This article is part of a series looking back at some of the most noteworthy China stories of 2016.
Last weekend, transgender activists gathered in Ningbo, a city in eastern China’s Zhejiang province, for the country’s first national transgender summit.
“It’s actually the first time I’ve met our brothers,” participant Han Yue told Sixth Tone. The 21-year-old is part of a close-knit circle of trans women in Nanjing, in neighboring Jiangsu province, but had not crossed paths with trans men previously.
More than 25 individuals from a dozen cities across the country came together to sharpen their advocacy skills and pool their wisdom on the most pressing needs of the trans community: employment opportunities, psychological support, better access to transition treatments and general health care, protection from discrimination, and public awareness and acceptance.
Lukas Berredo from Transgender Europe and Hong Kong-based trans advocate Joanne Leung also joined to share their knowledge on research, fundraising, and community care, as well as comparisons on the status of trans people around the world.
The issues are copious and complex, but the summit also saw moments of levity. At one point, two trans men pulled off their shirts to compare the results of their recent chest surgeries. “Should we throw some bills?” another participant joked. By Saturday evening, participants found time for feasting and flirting alongside a lively discussion on how to find an understanding partner.
“My wife is really good to me,” Wayne Meng, a 32-year-old trans man from Hefei, Anhui province commented. “We’ve been together for 17 years. She deals with a lot of the external situations that could be awkward for me.”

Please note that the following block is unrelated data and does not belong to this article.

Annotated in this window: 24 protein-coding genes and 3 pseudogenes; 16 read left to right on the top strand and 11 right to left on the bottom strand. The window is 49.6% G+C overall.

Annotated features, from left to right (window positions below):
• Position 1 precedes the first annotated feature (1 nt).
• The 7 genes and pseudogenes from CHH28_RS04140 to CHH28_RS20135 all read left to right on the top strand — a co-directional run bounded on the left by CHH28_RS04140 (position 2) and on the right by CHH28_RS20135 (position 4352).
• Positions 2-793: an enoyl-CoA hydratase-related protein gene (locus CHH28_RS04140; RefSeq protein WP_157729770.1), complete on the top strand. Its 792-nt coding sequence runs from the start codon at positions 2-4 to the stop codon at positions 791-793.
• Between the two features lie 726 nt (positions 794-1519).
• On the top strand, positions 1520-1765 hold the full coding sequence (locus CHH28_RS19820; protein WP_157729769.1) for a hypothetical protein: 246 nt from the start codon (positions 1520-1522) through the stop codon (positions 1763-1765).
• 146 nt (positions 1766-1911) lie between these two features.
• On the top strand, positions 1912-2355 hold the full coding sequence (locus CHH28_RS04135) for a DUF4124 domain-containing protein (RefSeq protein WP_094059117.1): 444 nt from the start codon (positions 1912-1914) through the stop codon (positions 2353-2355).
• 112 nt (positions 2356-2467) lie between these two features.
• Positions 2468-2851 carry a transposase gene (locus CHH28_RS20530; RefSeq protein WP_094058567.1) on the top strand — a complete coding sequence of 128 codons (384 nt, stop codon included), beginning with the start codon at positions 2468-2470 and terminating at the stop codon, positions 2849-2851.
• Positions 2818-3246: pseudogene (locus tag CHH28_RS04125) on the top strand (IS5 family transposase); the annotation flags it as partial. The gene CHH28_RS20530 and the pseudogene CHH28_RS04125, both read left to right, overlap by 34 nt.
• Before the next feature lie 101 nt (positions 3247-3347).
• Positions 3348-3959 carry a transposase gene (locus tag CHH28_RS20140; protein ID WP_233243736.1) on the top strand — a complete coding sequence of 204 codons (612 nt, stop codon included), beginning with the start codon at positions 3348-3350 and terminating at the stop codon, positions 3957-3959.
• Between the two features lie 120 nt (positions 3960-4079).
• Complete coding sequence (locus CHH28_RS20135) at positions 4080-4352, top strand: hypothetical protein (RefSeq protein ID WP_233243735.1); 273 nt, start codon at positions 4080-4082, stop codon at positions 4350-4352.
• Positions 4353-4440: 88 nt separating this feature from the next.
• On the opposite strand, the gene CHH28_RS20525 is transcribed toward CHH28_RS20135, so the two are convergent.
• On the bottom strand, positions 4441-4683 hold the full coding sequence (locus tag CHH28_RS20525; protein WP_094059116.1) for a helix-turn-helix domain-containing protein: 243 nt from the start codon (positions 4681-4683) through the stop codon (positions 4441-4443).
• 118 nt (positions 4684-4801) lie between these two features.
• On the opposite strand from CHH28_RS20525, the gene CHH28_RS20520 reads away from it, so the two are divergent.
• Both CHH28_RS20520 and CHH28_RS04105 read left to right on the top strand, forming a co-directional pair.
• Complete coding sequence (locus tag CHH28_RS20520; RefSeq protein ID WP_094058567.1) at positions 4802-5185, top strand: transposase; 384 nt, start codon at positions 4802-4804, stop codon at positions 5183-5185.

The summit provided a chance to unite and celebrate the trans community, as well as an opportunity for learning. 2016 has been a watershed year for the trans movement in China, with a host of new trans groups forming and a surge of visibility in mainstream and independent media. The year has seen the establishment of a trans center in Guangzhou, a trans refuge in Nanjing, and growing attention to trans issues from a number of LGBT organizations.
“I feel like this is the start of a growth spurt for our community,” said Pipi, a 37-year-old trans woman from the northeastern province of Liaoning.
Pipi volunteers with Beijing LGBT Center’s trans information hotline, which launched on Dec. 24, 2015, and also with Trans Life, a public account on messaging app WeChat that has provided news, information, and commentary on trans issues since 2014. Pipi told Sixth Tone that media interest in trans issues has definitely grown, and that coverage now tends to be more positive than in the past, in large part thanks to the effort that trans advocates have dedicated to educating media professionals.
One widely reported story was the case of 28-year-old trans man “Mr. C,” who in April brought China’s first case of unfair dismissal on the basis of trans discrimination to the justice system in the southwestern province of Guizhou. Though his claim failed through the labor arbitration process, Mr. C’s appeal is now in court.
Aries Liu (middle), Mr. C (right), and a friend pose for a photo at the national trans summit in Ningbo, Zhejiang province, Dec. 10, 2016. Courtesy of Mr. C